And its not just our balance of trade deficit that is an issue in terms of the economy. A successful economy doesn't mean being tied in with a bureaucratic, over-regulated European Union - what creates wealth isn't being part of that kind of a club - it is about having low regulation and low taxes to inspire people to come here and want to invest money. The secret of America's economic success has been based on regulating their businesses less, taxing them less and that is the model we should have. Being part of this over-centralised, over-regulated club does nothing to help our economy.

However it is even worse than the balance of trade deficit and the vast quantity of laws set outside of our democratic control. We have actually paid a huge membership fee for joining this European Union and since 1973 it amounts to £197 billion!

People say to me well we can't afford tax cuts, we can't afford to do this, we can't afford to do that - yet we have thrown away almost £200 billion in membership fees to the European Union since 1973, and next year it will its highest ever level of over £14bn despite the accounts still not being signed off. Of course the pro-Europeans would say well we've had some of that back haven't we? Yes we have had some of it back - but all the money we have had back has been from the European Union promoting itself with politically correct projects around the country that most of us wouldn't want to see anyway. What we want is the money back ourselves so that we can spend it ourselves on the things we want it spent on.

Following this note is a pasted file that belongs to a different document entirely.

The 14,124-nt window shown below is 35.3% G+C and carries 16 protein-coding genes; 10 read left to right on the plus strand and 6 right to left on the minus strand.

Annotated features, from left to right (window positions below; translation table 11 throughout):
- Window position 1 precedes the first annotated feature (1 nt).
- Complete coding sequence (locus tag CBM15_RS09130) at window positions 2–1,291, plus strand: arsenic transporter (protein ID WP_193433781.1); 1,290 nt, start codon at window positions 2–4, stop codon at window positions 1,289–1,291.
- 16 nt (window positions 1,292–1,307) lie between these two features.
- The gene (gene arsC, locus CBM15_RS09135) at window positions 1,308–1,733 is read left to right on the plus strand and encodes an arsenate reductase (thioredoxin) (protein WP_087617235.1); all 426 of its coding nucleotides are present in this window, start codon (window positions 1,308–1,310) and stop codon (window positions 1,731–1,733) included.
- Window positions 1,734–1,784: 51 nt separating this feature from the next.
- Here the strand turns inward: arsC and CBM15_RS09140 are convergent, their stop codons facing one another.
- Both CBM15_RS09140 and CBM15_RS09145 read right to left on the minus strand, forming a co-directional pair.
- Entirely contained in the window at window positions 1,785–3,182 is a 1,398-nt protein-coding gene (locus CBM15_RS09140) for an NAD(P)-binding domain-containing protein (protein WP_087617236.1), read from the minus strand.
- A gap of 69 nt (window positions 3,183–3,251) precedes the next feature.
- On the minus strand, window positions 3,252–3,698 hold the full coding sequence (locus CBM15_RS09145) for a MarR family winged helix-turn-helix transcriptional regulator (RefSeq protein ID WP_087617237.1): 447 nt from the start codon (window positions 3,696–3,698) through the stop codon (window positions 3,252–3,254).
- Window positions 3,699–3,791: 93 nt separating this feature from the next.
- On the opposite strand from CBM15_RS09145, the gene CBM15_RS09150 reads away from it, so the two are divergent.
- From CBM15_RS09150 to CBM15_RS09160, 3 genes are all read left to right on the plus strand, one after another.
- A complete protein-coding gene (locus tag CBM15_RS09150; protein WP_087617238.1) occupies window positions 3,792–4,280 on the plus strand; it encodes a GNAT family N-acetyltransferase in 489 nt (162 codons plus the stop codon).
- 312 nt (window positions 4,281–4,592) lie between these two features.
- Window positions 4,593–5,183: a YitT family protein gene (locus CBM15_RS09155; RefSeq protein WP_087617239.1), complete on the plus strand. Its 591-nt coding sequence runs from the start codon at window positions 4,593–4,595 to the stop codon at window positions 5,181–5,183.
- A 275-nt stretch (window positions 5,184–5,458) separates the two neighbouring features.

One thing I hear some people say is well this is the wrong time to talk about withdrawing from the European Union - people in the European Union are coming round to our way of thinking. I hear this all the time. Tony Blair says it, people in the Conservative Party say it to me. Well I tend to pose two questions to people who say that.

The first is what evidence have you got that people are coming round to our way of thinking? They can't give one example that shows that people are coming round to our way of thinking. They can't give one example of one law that will be passed back down from Brussels to national parliaments. Just by saying people are coming round to our way of thinking doesn't actually bring it about!

The second question I ask those people is alright - suppose that's the case - how long do we leave it? We should challenge those people to put a line in the sand and say that in so many years time we can then all decide whether things have moved in our direction or not. Lets see something tangible in a definite timescale. Lets have a timescale for when some powers have been handed back to national Parliaments. Are we going to say one year, are we going to say two years, are we saying five years? When can we expect these things will be returned back to national Parliaments so that we can actually see that people are coming round to our way of thinking.